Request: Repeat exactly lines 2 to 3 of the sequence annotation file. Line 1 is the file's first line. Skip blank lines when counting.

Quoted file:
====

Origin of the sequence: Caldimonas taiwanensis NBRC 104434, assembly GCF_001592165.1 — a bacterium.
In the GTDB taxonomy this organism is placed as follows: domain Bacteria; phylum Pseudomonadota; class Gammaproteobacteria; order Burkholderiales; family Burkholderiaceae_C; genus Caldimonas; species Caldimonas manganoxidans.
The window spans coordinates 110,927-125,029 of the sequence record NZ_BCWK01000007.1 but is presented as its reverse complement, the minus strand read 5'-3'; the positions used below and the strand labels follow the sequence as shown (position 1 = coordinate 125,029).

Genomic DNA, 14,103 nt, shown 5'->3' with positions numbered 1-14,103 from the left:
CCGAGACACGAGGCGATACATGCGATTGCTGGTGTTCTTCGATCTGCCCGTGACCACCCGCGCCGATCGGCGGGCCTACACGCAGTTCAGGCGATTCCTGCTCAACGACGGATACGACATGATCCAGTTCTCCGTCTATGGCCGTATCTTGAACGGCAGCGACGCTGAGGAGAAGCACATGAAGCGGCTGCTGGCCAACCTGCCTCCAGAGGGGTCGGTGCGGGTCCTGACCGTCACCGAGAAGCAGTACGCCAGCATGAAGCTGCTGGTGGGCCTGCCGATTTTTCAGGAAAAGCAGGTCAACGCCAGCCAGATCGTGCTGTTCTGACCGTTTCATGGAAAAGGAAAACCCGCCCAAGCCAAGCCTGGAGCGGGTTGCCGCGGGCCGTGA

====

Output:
In the GTDB taxonomy this organism is placed as follows: domain Bacteria; phylum Pseudomonadota; class Gammaproteobacteria; order Burkholderiales; family Burkholderiaceae_C; genus Caldimonas; species Caldimonas manganoxidans.
The window spans coordinates 110,927-125,029 of the sequence record NZ_BCWK01000007.1 but is presented as its reverse complement, the minus strand read 5'-3'; the positions used below and the strand labels follow the sequence as shown (position 1 = coordinate 125,029).